Writing is an exploration. You start from nothing and learn as you go. ~ E. L. Doctorow

Wednesday, February 16, 2011

"Punishment": A Status Play Exercise with Dialogue

discoveringmandarin.blogspot.com
My first assignment for 200 Proof Storytelling required me to write a scene predominantly dialogue to practice status play.  The character with high status is considered to be in control; the other one has low status.  The point of the assignment was to create more dynamic dialogue, whether funny or dramatic, by tossing the high status between the two characters.

The exercise provided an opportunity to better understand my characters in a short story I've been working on.  I'm struggling with the characters.  Their personality, motivation and how they handle situations is not fully developed.

The scene with the abusive husband and his wife precedes my story and will not be included.  Although the husband is the aggressor, I wanted the wife to exhibit the strength she'll need to runaway in the short story.

Disclaimer: The following scene contains: explicit violence and adult language.


Punishment


It was a chilly Wednesday afternoon. Jenny watched the Cooper family smiling as they piled into the minivan.  They were heading off to see a movie and share dinner at one of the two restaurants in town.  Her smile faded as the pain from her wrists shot through her.  The rope restraints were digging into her skin.  Luckily, enough rope ran from her bound hands to the bed, allowing her to walk around the room. 
Her breathing began to shallow as the floorboards outside her door creaked underneath a heavy step.  She pulled her head back from the eyepiece of the telescope as the door opened. 
“Have we finally calmed down?”
“Yes.”
“What are you doing?”
She tapped the viewing end so it was pointing towards the floor.  “Setting the telescope up for the stars tonight.”
“Why did you move it then?”
“I didn’t mean to.  You startled me.”
“Why are you so jumpy?”
“Just tired I guess.”
“You aren’t trying to hide anything from me are you?”
“No.”
“Why don’t you come sit down,” he said, patting the bed lightly.
She slowly walked over, staring at her bare feet.
“So, have you calmed down?” he asked, hooking his finger underneath her chin.
The black pupils of her eyes swallowed the honey brown hue as she met his cold stare.  She nodded her head softly, to prevent his finger from digging into her. 
He gripped her chin.  “I’m sorry.  I didn’t hear you.”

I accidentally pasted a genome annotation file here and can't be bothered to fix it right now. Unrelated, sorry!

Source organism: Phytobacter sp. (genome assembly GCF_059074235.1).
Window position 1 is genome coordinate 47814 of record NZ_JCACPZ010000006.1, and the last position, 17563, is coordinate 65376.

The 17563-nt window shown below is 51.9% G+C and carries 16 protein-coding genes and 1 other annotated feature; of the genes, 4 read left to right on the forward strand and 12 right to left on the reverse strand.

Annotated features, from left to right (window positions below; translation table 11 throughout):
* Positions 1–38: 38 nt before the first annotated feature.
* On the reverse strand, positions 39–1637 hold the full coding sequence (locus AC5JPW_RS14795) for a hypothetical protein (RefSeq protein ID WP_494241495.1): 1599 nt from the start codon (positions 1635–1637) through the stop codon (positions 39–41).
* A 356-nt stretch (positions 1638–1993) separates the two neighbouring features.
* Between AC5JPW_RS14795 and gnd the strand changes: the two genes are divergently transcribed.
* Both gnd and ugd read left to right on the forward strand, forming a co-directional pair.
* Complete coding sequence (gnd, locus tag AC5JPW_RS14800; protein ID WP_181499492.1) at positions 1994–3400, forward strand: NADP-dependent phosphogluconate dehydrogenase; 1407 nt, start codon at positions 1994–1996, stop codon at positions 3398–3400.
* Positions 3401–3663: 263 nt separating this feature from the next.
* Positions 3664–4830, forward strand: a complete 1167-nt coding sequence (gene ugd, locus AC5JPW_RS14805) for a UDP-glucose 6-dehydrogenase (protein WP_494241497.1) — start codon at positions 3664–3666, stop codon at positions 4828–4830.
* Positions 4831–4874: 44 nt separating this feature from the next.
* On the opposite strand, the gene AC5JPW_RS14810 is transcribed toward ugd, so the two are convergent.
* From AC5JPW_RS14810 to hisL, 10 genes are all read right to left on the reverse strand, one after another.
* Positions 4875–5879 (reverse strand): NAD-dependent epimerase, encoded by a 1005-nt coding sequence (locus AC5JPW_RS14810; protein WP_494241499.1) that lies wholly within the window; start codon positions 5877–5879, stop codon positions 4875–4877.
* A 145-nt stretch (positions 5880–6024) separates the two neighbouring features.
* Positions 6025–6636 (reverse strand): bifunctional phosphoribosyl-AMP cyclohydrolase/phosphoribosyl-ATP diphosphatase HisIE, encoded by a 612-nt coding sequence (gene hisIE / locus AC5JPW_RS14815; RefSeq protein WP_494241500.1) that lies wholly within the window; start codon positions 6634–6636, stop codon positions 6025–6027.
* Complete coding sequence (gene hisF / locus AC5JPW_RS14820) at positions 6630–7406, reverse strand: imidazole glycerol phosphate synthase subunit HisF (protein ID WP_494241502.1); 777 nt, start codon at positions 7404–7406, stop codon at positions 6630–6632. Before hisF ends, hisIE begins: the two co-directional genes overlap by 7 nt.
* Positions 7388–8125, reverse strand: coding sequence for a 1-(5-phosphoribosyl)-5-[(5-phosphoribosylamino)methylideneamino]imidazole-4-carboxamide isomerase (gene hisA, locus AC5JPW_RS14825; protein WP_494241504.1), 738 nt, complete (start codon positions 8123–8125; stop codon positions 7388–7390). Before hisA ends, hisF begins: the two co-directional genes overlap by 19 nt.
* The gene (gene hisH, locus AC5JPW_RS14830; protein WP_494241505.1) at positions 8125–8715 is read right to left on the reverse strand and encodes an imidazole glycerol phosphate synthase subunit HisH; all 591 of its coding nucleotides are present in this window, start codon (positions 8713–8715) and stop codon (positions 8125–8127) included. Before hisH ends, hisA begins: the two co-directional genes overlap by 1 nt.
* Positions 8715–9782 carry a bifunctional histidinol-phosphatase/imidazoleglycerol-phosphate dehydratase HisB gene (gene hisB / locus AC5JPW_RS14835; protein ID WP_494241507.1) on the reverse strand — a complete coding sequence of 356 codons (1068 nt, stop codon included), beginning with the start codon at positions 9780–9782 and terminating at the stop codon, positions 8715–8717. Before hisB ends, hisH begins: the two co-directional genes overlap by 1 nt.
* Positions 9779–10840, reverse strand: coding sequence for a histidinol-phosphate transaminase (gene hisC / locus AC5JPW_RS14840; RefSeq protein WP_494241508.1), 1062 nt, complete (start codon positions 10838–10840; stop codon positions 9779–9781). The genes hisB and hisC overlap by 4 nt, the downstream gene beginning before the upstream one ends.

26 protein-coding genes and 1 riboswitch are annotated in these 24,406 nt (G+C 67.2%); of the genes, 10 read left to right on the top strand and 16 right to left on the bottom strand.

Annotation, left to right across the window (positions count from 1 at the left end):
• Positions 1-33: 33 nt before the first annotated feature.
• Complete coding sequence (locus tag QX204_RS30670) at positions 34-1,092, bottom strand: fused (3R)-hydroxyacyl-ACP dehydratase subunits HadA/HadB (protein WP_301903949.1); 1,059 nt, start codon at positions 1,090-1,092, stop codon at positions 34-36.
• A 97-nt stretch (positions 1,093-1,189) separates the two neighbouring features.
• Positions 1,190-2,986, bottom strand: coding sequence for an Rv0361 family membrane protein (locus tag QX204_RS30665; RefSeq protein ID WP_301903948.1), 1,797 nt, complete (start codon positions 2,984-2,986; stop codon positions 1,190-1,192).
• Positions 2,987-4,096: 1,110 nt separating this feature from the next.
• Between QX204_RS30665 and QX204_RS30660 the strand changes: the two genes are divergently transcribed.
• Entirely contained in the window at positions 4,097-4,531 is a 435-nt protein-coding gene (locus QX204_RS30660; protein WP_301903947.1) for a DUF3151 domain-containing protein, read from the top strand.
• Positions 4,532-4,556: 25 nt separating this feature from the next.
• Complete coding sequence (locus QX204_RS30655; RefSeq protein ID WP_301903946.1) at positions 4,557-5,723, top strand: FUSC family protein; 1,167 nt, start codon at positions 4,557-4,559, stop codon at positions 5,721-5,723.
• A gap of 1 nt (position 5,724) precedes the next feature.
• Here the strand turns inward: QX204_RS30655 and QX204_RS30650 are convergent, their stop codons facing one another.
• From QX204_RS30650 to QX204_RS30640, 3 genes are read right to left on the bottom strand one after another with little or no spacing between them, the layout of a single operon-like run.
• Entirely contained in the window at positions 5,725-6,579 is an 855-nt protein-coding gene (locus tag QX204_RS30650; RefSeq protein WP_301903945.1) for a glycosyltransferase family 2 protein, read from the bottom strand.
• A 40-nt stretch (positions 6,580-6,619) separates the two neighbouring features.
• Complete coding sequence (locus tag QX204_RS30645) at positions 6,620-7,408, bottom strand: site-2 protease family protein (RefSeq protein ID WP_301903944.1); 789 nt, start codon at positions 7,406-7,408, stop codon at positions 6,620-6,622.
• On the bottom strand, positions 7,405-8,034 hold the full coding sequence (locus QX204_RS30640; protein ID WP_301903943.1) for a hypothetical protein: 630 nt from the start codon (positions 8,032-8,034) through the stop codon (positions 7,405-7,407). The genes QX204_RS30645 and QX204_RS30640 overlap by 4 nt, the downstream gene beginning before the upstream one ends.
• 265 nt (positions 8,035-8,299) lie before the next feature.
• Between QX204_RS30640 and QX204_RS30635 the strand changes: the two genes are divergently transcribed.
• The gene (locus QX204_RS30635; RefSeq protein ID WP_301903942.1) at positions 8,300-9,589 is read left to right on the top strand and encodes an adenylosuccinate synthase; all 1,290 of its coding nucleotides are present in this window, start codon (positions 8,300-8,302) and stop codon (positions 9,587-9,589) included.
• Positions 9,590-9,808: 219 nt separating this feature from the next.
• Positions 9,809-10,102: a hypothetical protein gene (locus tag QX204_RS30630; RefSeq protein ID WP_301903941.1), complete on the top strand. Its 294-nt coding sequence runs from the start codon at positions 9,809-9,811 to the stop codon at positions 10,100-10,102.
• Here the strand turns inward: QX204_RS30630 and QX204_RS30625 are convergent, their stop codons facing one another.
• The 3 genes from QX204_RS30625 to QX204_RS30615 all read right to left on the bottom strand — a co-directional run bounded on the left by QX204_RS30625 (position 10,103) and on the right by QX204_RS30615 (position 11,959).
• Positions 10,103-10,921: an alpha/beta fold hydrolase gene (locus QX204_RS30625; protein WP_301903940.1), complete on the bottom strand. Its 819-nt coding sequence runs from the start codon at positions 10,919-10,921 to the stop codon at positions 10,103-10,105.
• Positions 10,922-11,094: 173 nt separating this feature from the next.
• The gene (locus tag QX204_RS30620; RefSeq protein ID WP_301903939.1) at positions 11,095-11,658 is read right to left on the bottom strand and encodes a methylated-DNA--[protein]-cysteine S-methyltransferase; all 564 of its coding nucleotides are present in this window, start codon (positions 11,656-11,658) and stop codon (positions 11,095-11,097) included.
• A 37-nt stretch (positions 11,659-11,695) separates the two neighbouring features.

She hesitated.  He moved her head side to side in an attempt to shake the words out.  “Yes, I’m calm now.”
“So, what do you have to say to me?”
“About what?”
“Saturday.”
“Oh.”
“Listen, I will only tolerate your insolence for so long.  Think before you speak again.”
“I’m sorry.”
“For what?”
“My behavior Saturday night at Celine’s”
“You’re damn right.  The restaurant was filled.”  He swung his arm up. “The whole town heard your little tantrum.”
She leaned away from him.
“You afraid?”
“Yes.”
“Behave yourself and there will won’t be a reason to worry.”
“I don’t see why you need to resort to violence all the time.”
“I beg your pardon.”
“You use your fists instead of words.”
“How else am I supposed to keep you in line.”
“You’re not my father, Charles.”
“No, I’m your husband, Jennifer.”
“You should be loving.”
“I buy you pretty things all the time.”
“Love isn’t an object.  It’s soft and sweet like hugs and kissing.  Not pain.” 
“I try to give you those things, but you insist on embarrassing me.”
“How do I embarrass you?”
“You don’t conduct yourself properly in public.”
“What does that mean?”
“It means your attitude towards my friend Anne Marie was uncalled for.”
“You can’t be serious.”
He grabbed the rope around her wrists, causing it to dig deeper into her skin.  “You were completely out of line.”
“She sashayed over and interrupted us while we were eating.”
“I don’t care.  She’s my friend and you will treat her with respect.” He let go of the rope.
“She kept her back to me the entire time.  Leaning over and putting her hand on top of yours, giggling.  I didn’t appreciate the flirting right in front of me.”
“She’s an old friend.”
“Why haven’t I heard of her?”
“I haven’t seen her in months.”
“That doesn’t answer the question.”
“I think you are overreacting.”
“Overreacting?  She didn’t say one word to me.”
“Like I said, we haven’t seen each other in a while.”
“You never bothered to introduce me.”
“She was on her way out of the restaurant.”
“Is there something going on between you two?”
“We’re friends.”
“So, you’re telling me you didn’t flirt with her?”
“Yes.”
“That’s a lie.”  She stood up.  “I saw the way you were looking at her.  Caressing her hand.  The two of you were in your own world.”
His blue eyes were slits as he glared back at her.  He pushed her back down on the bed.  “You better watch your tone.”